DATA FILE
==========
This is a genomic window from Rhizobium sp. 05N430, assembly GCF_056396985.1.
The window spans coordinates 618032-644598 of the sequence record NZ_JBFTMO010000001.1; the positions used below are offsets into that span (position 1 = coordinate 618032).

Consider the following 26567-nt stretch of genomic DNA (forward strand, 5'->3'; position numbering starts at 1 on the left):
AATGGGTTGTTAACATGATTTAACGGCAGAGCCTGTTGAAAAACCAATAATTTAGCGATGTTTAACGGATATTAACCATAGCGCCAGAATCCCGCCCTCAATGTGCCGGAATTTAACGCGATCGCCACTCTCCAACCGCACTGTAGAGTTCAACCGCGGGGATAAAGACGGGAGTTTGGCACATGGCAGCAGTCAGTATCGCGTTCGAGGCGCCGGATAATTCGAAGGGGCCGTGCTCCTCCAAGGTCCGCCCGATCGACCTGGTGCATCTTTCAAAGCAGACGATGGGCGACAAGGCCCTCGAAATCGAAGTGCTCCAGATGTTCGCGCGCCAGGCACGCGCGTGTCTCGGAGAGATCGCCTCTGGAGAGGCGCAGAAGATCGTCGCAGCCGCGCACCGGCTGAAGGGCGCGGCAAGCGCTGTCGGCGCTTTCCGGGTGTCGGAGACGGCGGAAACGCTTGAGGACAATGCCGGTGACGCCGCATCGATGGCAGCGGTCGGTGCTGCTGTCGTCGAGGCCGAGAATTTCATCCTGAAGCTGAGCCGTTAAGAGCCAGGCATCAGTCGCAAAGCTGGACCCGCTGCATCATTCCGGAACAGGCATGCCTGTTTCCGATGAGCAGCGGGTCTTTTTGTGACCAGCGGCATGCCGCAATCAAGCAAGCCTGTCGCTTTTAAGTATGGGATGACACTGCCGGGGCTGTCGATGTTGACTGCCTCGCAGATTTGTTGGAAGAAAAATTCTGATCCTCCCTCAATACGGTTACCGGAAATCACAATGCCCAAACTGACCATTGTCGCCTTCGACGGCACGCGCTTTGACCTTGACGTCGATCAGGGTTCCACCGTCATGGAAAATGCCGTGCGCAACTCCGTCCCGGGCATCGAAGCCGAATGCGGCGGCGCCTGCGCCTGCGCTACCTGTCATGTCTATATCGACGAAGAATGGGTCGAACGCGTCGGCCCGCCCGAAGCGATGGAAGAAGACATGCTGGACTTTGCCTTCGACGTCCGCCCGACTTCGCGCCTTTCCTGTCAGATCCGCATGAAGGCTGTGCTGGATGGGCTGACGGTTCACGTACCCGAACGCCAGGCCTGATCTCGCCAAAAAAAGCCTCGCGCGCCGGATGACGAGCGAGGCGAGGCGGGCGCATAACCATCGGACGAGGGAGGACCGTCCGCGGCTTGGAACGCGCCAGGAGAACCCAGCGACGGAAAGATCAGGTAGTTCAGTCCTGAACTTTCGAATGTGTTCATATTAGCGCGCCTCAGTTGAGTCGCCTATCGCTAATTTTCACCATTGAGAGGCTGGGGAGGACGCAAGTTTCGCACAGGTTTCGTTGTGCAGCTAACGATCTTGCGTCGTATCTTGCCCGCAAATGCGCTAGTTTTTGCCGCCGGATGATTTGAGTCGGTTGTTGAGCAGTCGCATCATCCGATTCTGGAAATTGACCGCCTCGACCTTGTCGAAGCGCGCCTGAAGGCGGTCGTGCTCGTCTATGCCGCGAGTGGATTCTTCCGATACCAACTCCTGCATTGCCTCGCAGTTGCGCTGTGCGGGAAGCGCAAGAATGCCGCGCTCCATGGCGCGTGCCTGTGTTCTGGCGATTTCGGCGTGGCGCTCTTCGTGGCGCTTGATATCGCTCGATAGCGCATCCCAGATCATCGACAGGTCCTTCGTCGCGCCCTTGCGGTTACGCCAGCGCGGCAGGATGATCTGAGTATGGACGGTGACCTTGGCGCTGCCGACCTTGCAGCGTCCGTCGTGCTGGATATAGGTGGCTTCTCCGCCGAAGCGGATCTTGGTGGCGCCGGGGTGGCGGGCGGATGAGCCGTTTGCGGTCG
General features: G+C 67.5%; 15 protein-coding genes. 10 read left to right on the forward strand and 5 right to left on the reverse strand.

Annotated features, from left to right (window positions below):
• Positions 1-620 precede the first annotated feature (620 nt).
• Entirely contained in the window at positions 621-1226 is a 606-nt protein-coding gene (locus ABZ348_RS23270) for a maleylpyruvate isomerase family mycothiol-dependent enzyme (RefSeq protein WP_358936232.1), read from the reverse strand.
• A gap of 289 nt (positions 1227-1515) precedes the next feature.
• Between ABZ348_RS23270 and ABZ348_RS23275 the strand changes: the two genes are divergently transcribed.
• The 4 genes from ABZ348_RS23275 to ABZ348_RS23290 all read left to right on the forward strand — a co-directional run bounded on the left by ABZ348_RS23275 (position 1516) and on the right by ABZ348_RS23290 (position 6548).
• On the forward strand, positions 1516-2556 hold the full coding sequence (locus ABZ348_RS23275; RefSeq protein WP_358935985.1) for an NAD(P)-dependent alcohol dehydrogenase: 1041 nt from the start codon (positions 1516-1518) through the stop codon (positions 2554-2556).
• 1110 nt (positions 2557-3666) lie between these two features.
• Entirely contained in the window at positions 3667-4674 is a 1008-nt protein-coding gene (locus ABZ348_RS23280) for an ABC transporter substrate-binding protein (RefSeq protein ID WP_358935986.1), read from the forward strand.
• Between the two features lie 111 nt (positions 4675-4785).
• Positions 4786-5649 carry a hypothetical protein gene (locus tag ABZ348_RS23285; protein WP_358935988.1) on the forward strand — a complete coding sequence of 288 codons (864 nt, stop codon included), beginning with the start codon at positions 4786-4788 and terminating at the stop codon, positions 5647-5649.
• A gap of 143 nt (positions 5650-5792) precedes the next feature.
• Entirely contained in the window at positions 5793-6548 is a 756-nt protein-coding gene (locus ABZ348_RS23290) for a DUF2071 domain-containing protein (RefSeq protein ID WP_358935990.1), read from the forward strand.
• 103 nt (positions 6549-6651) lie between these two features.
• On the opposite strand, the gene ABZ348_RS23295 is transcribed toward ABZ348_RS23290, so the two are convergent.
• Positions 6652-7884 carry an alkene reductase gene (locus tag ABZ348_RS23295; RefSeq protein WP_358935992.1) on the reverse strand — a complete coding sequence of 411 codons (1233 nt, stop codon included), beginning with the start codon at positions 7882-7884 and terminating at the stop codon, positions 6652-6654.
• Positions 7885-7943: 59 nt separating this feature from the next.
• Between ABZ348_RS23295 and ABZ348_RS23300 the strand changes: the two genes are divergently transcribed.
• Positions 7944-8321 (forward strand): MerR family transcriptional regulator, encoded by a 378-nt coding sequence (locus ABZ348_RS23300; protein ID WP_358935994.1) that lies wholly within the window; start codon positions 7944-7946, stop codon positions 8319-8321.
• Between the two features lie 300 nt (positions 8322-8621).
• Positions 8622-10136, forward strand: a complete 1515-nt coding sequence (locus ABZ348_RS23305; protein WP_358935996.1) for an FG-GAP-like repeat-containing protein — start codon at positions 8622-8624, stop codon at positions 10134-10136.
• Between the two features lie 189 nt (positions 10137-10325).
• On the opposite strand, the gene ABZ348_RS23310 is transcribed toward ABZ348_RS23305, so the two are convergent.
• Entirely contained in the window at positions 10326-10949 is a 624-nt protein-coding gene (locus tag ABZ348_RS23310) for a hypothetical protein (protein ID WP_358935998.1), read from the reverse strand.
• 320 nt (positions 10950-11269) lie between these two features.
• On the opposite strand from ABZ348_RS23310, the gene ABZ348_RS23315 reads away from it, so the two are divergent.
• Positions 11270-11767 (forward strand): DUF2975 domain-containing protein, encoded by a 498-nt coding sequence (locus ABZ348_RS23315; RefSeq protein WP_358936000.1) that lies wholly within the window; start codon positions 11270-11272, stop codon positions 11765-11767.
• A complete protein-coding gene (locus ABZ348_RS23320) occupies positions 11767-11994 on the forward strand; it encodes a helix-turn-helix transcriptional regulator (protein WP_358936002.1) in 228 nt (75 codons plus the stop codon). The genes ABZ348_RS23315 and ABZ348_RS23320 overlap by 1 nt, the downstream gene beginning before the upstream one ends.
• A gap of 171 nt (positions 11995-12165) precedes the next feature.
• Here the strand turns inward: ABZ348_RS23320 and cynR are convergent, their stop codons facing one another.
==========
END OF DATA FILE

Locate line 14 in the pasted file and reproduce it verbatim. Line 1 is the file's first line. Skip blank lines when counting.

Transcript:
• Entirely contained in the window at positions 3667-4674 is a 1008-nt protein-coding gene (locus ABZ348_RS23280) for an ABC transporter substrate-binding protein (RefSeq protein ID WP_358935986.1), read from the forward strand.